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Is the passé simple used in spoken French at all in regions other than France, such as in Canada or in Africa? I know that it has largely fallen out of use in speech in France itself, but do these former French colonial areas maintain the use of the passé simple or of other historic grammar constructions?

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    Note that it has fallen out of use in France only in spoken french. It is still in use in written french in France. – Distic Nov 27 '17 at 16:38
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In Canada, in the province of Québec, we do not use the passé simple in spoken french. We use passé composé instead.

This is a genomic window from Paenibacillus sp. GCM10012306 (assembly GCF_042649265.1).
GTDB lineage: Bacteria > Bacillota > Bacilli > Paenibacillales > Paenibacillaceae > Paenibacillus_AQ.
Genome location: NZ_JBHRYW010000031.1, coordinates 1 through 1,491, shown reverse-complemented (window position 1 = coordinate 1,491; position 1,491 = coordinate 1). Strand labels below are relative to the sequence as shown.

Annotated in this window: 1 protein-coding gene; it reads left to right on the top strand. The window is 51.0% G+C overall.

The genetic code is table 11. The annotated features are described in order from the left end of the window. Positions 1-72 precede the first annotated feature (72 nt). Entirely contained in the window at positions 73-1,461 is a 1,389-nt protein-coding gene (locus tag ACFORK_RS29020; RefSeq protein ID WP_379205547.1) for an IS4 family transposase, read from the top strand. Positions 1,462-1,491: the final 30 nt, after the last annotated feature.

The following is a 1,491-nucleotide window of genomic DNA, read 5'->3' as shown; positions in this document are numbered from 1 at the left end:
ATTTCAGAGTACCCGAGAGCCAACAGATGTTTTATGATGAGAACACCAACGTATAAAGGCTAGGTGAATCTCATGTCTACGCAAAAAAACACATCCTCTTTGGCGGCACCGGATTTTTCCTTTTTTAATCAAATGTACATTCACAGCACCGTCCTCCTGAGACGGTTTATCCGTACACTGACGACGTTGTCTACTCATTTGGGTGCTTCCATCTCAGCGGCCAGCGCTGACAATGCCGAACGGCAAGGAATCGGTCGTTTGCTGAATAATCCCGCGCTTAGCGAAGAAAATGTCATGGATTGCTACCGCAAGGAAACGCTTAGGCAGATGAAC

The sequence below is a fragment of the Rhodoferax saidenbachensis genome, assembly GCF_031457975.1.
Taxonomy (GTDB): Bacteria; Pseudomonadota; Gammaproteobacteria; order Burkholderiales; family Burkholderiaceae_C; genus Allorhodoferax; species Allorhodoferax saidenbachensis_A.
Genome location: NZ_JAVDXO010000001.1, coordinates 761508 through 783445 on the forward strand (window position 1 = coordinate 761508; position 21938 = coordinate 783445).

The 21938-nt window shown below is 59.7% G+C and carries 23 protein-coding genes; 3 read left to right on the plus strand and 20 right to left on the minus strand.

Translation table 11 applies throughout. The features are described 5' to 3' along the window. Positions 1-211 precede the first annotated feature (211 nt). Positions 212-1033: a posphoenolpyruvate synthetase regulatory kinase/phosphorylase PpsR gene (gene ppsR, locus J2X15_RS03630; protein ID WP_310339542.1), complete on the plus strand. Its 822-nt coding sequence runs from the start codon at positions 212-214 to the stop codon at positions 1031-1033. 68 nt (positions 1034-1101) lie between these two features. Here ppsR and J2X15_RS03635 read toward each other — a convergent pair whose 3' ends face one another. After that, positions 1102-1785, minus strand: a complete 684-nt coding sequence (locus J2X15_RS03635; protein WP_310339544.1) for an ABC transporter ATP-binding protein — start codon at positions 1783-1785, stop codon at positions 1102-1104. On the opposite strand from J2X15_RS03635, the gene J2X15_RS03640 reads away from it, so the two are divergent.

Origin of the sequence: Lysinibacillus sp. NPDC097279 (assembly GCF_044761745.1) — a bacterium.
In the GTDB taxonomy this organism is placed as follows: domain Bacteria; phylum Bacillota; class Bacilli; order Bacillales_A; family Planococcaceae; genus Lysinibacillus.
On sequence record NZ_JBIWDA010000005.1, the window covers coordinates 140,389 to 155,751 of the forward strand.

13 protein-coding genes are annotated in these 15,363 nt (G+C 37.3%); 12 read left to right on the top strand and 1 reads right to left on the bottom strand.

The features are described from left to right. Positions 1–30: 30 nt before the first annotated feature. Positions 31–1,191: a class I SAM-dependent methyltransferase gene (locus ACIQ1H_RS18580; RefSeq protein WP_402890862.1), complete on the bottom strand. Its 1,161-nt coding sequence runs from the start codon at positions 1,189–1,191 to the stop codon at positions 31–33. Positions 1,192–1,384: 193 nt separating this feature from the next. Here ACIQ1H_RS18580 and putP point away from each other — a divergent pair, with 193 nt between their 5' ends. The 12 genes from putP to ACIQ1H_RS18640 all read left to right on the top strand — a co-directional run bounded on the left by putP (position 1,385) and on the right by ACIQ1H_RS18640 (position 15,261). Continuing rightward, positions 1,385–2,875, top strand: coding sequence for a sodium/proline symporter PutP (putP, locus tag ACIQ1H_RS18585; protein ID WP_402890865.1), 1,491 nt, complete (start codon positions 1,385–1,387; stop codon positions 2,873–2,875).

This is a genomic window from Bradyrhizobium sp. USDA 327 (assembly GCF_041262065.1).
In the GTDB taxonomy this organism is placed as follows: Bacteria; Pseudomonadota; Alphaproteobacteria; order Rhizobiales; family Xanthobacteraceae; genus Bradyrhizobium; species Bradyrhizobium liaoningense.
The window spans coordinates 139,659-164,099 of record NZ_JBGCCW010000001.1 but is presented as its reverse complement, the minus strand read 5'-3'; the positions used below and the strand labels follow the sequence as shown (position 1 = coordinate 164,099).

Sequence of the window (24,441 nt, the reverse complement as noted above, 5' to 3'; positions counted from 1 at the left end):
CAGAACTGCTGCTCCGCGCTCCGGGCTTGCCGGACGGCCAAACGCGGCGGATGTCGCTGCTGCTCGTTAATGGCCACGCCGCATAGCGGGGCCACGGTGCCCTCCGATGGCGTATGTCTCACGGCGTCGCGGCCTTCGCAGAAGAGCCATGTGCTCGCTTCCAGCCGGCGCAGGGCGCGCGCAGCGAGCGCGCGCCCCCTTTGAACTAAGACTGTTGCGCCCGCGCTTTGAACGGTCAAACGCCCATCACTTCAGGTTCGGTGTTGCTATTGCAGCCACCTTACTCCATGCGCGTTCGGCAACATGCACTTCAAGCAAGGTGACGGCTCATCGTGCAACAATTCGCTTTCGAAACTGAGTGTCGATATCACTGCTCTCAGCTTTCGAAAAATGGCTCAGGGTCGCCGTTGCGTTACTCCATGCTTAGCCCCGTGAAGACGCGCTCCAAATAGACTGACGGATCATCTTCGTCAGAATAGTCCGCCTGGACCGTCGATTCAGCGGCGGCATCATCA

We do however use it in litterature. Even then, we see it as formal and a lot of contemporary novels are written using passé composé. I would even say that it sets the tone of a book.

  • I'm from Montréal. I sometimes use the "passé simple", but in a comical way, the same way I'll use the "subjonctif imparfait". And with people who are apt to understand that I know that they know what I'm doing. – Bernard Massé Nov 29 '17 at 1:44
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My wife is from Benin and I've never heard people there use the passé simple in everyday life. I suppose it is also true for most of French-speaking West Africa. West Africans can have more "châtié" French than French people though.

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